While Stray Kids have definitely created a richly empathetic musical tapestry, their chosen path raises a pertinent observation: in breaking out of one “system”, they’ve joined another. The idol system that they’re now a part of often appears more restrictive than the one they leave behind, and as they move towards the bubble of fame and money, there’s also the potential to lose a sense of oneself. Both feel paradoxical to their story. Bang Chan pauses. “Well, honestly, we wouldn’t call it a system, let’s say a ‘world’, and we’d call it a decision that we made. In order for us to get out of the main system, we chose being idols, and through K-pop we can show the message we want to express.”
Han, the 18-year-old rapper, singer, and songwriter/producer, drapes himself, cat-like, over Felix’s head and neck to get close to the camera. “I think fame and success can be dangerous to a person, depending on how they feel about it, but we’re going to try to always be positive and good natured about it,” he opines, gesticulating rapidly. “We’re still lacking so much, but we’re going to try really hard to understand other people’s feelings and be a good influence.”
Given Stray Kids’ formation, creative freedom, and growing success makes them something of an anomaly, might their presence provoke change in the idol world? Bang Chan furrows his brow. “I suppose so,” he says with the questioning tone of someone presented with an unfamiliar concept. “I guess it’s up to how people take it in.”
Stray Kids, evidently, have been more preoccupied with looking inward, and, when examining their new EP, it’s apparent their gaze has been in flux. Clé 1: MIROH, which Bang Chan describes as “us being really confident because all nine of us are together”, presents a new fearlessness on tracks like “Boxer”, “MIROH” and “Victory Song”, where Han triumphantly raps:“A laidback victor, a smile spreads on my face / Who else is like me, there’s no one.”
“When I was becoming a singer, some people didn’t support my dreams, so I was sad. I remember that and put those feelings into this song” – Changbin, Stray Kids
They pose fewer existential questions than on previous EPs, but, says Bang Chan, “if you look at tracks like ‘Chronosaurus’ and ‘Maze Of Memories’, it shows nervousness or anxiety, and a feeling of being lost as well.” The latter, its doomy hip hop propelled by tense piano and bursts of foreboding strings, was an emotional outlet for their silver-tongued rapper, Changbin. “When I was becoming a singer,” he says, in English, “some people didn’t support my dreams, so I was sad. I remember that and put those feelings into this song.”
Yet despite sieving emotions and thoughts through the music, their biggest questions, says Changbin, remain unanswered. “But we’re trying,” he smiles. He points to the close presence of their fans, known as STAY. “Maybe we can find the answer soon, through STAY.” How does he intend to discover deeply personal epiphanies through others? “I’m young and lack a lot of experience,” replies Changbin, reverting to Korean. “There are still a lot of childish elements about me as well. By watching those around me, I can find out what I like through them. I feel like I can find myself through (others’ journeys).”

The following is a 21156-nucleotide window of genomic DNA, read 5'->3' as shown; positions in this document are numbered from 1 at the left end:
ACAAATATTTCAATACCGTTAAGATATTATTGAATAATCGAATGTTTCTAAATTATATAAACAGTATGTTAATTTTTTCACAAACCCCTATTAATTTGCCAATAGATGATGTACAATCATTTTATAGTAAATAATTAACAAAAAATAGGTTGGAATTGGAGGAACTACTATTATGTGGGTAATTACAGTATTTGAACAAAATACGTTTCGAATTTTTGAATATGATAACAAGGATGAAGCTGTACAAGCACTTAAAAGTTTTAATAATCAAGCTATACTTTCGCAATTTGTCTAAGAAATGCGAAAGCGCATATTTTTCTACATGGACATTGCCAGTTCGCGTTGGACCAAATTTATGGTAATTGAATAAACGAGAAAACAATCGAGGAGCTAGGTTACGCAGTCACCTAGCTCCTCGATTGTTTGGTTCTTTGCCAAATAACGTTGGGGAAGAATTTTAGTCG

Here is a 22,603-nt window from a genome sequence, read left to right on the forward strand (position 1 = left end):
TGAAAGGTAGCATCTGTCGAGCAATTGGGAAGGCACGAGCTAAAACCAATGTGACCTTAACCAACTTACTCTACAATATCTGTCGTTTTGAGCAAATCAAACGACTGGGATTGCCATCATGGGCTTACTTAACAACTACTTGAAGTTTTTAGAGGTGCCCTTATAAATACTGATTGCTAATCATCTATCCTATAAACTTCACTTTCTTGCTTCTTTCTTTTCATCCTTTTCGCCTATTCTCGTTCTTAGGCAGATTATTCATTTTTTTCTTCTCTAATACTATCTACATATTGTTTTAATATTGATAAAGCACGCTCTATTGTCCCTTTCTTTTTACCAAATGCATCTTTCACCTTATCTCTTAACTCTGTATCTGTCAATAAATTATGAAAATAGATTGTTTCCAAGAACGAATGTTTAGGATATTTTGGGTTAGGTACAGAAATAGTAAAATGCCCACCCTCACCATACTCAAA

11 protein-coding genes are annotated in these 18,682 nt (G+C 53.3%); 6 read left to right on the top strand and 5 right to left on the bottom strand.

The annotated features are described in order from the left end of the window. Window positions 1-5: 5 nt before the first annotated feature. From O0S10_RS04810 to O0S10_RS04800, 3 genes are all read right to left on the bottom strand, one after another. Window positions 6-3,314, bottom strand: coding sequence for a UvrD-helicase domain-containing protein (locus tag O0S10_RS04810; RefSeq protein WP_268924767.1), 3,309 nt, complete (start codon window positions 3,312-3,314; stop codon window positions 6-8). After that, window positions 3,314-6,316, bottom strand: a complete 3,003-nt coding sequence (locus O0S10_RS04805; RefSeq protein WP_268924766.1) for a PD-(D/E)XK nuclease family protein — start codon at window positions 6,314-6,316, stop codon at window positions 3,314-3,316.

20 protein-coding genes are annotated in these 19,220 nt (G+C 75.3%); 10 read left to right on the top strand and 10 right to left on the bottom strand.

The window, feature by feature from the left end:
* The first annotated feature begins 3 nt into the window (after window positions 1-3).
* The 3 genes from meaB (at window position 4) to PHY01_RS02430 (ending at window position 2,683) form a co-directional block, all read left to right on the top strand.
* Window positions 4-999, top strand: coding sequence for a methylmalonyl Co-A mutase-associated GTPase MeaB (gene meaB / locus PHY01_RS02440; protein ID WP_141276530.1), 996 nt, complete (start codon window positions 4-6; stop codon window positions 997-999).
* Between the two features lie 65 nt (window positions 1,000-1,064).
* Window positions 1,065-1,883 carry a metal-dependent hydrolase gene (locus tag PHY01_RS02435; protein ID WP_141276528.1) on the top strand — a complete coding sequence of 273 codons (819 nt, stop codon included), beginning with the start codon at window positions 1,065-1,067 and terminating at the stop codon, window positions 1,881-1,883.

For now, Stray Kids simply continue doing what they’ve done so well thus far – capturing the human condition, including tackling difficult subjects like depression (“Hellevator”), anxiety (“Rock”), and negative thoughts (“Voices”), all of which, Bang Chan says, they’ve experienced first-hand. The group’s core writing team (Han, Changbin, and Bang Chan, together known as 3RACHA) have not only refined their style over the past year but, according to I.N, “improved on their speed of making songs. They’ve gotten really fast,” he says with a sunny grin.
3RACHA’s Soundcloud days are far behind them, although, to their credit, they haven’t deleted the handful of songs that were posted pre-debut. Some will remain just enthusiastic learning curves, but others were raw and powerful, such as “Broken Compass”, which was refashioned into “Mixtape #4” for Clé 1: MIROH.
The “Mixtape” songs, which are only found on the physical versions of their EPs, are where, Hyunjin says, “we all contribute, and fill our individual verses with our personal stories”. In January, 3RACHA revisited a few songs during a Vlive broadcast, and cringed to the point of sweating profusely. As Changbin and Han crease up, Bang Chan covers his face, mock-groaning. “We can’t listen to them now!” But there’s a glint in his eye. “We do have to do episode two of that,” he adds, grinning.
It’s not just the songwriters who are evolving; from being wide-eyed, ambitious and nervous trainees who didn’t always get along, as Hyunjin recently revealed, Stray Kids have become compelling performers with close bonds. They’d clung tightly to Bang Chan during their survival show, but do Stray Kids today feel less lost – or at least more secure in their responsibilities? “I’ll just leave the room so the guys can talk more freely,” jokes Bang Chan, even as Changbin, owner of a bone-dry sense of humour, simply yells, “No!” Vocalist Woojin leans in. “He was very good to us while we were filming the show. At that time we always followed him very well, and relied on him a lot.”
“I don’t have a lot of confidence but when he’s next to me, I know I can do this,” adds Felix, as they ready to depart for the next schedule in a packed day. “But,” Woojin says, “now we’re all developing our own selves, too.”